Allen: We’re producing resources to cover the whole range of topics that appear in all the Computing/Computer Science specifications. The aim of these resources is to provide teachers — both experienced and new to the subject — with the support they need to deliver quality, engaging lessons. Founded on sound pedagogical principles and created by a number of well-established teachers, these resources will help reduce workload and increase productivity for teachers, and increase engagement of students. This will ultimately result in some fantastic out-turns for schools, as well as developing confident computing teachers along the way.

Rebecca: As Allen explained, we are busy creating new, free teaching resources for KS3 and GCSE. The units will cover the national curriculum and beyond, and the lessons will be fully resourced. They will be accessible to teachers with varying levels of experience, and there will be lots of support along the way through online courses and face-to-face training if teachers want to know more. Teachers can already take our ‘CS Accelerator’ programme, which is extremely popular and has excellent reviews.

Thanks for your time, everyone!

How was your GCSE results day? Are your students, or young people you know, receiving their results today? Tell us about it in the comments below.

The post It’s GCSE results day! appeared first on Raspberry Pi.

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“Cigarette Pack”- 14MHz SSB QRP Micro-Transceiver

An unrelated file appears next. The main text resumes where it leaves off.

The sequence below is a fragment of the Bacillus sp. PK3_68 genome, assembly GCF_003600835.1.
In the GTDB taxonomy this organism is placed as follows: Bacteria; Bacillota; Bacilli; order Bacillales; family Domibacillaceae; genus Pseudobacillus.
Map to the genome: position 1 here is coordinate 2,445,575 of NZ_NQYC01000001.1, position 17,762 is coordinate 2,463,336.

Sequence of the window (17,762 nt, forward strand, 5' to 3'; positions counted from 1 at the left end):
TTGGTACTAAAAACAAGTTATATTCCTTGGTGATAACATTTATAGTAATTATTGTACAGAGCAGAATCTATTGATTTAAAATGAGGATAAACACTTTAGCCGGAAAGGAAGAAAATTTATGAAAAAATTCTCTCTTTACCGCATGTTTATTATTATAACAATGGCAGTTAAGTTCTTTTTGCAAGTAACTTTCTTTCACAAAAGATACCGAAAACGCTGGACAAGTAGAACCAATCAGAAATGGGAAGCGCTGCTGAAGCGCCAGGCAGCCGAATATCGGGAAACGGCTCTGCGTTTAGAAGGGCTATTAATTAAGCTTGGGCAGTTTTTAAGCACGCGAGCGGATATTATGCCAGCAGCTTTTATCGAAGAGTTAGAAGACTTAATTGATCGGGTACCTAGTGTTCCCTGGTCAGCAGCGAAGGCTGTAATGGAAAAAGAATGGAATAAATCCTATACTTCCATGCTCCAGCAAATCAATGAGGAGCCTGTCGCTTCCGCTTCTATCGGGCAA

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Peter Rachow (DK7IH) built a 14MHz SSB QRP Micro-transceiver into a cigarette packet size case:

This article describes the “Cigarette Pack” SSB QRP transceiver” for 14MHz that I first had mentioned some months before. Recently, when taking it from the shelf, the transceiver dropped to the floor and was severely damaged. This lead to serious defects in the front panel area, the main frame, the cabinet and so on. The interior parts were, luckily, not affected by the crash. So, I had to revise the whole radio, make a new front panel and cabinet, ply the frame straightly (as far as possible) and so on. This is the full description of the rig now to complete the files here. The good news: The radio is fine again and fully operational!  And the even better news: I still have not started smoking!

See the full post on Amateur Radio Engineering Projects blog.

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Maker Spotlight: Kelly Luck

Name: Kelly Luck Home: Kansas City, MO Day Job: Software Developer Makerspace: Hammerspace Workshop in Kansas City, MO. How did you get started in making: I used to work staff at various local fan-cons, and would see groups like the R2-D2 builders and be amazed that they could actually build […]

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Barry Nobles and His Backyard Lunar Lander

How did you get started making? I grew up in a household with extremely crafty parents they were always making things and fixing things. So I’ve always been making things since I was a child. Adding a sail to a gocart.  A mechanical arm. And building a motorhome with my […]

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App note: Dimming LEDs with respect to grouping current

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App note from OSRAM describing the behaviour of LEDs in respect to brightness by varying the current and to suggest solutions for avoiding negative influence for the application. Link here (PDF)

In the design of a driving circuit for LEDs, the dimming behaviour is an important topic to fulfill the end customer requirements. The behaviour of the LEDs in respect to brightness is investigated by varying the current and solutions for avoiding negative influence for the application are suggested.